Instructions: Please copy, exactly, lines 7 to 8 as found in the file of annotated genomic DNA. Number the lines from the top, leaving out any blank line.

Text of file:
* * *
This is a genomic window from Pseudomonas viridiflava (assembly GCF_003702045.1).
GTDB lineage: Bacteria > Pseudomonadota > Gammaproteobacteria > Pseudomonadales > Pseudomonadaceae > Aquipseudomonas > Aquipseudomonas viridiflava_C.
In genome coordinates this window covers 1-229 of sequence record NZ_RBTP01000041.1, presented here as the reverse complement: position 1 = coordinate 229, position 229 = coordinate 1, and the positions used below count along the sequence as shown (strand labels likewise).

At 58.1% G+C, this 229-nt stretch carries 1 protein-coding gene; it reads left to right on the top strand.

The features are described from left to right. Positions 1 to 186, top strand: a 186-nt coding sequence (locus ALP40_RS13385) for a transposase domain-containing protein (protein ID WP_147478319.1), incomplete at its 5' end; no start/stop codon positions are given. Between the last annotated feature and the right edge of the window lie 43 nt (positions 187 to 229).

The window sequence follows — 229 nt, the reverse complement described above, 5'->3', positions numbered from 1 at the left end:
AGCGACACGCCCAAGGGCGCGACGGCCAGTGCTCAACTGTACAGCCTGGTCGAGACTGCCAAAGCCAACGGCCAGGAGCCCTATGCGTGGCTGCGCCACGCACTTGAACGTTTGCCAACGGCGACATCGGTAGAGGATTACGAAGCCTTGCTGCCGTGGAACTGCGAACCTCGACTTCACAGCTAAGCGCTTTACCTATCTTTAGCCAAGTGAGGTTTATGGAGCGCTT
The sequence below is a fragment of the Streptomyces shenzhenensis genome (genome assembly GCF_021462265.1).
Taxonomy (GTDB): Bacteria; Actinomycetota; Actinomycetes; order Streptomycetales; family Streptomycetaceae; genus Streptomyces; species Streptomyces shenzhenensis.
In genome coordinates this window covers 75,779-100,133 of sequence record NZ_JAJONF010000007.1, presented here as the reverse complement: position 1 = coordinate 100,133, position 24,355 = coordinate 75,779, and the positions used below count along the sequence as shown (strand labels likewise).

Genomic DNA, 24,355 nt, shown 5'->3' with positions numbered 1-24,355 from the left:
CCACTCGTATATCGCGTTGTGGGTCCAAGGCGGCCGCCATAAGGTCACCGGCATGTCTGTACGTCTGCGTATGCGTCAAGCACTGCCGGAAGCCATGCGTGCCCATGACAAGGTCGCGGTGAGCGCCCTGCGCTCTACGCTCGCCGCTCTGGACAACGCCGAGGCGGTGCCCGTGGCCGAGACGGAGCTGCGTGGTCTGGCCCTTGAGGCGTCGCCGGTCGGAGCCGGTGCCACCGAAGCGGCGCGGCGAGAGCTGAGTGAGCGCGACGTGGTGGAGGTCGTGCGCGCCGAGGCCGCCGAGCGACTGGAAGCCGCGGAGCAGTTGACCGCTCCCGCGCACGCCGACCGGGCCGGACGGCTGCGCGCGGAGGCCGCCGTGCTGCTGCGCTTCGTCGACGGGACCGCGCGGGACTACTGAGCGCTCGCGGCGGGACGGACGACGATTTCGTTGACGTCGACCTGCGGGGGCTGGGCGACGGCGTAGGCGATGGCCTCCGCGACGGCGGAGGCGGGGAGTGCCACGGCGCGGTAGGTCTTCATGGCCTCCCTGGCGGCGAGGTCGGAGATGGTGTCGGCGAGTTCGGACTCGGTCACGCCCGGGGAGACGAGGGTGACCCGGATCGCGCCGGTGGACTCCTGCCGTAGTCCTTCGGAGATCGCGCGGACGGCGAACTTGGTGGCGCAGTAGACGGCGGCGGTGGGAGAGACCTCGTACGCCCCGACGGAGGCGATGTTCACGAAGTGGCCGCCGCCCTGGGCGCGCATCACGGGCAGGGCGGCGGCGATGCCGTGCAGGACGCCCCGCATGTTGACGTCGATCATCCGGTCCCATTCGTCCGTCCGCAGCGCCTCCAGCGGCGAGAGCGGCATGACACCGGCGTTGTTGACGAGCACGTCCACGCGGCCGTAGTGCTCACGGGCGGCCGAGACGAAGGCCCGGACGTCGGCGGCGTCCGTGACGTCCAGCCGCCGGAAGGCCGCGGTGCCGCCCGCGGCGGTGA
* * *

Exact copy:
AGCGACACGCCCAAGGGCGCGACGGCCAGTGCTCAACTGTACAGCCTGGTCGAGACTGCCAAAGCCAACGGCCAGGAGCCCTATGCGTGGCTGCGCCACGCACTTGAACGTTTGCCAACGGCGACATCGGTAGAGGATTACGAAGCCTTGCTGCCGTGGAACTGCGAACCTCGACTTCACAGCTAAGCGCTTTACCTATCTTTAGCCAAGTGAGGTTTATGGAGCGCTT
The sequence below is a fragment of the Streptomyces shenzhenensis genome (genome assembly GCF_021462265.1).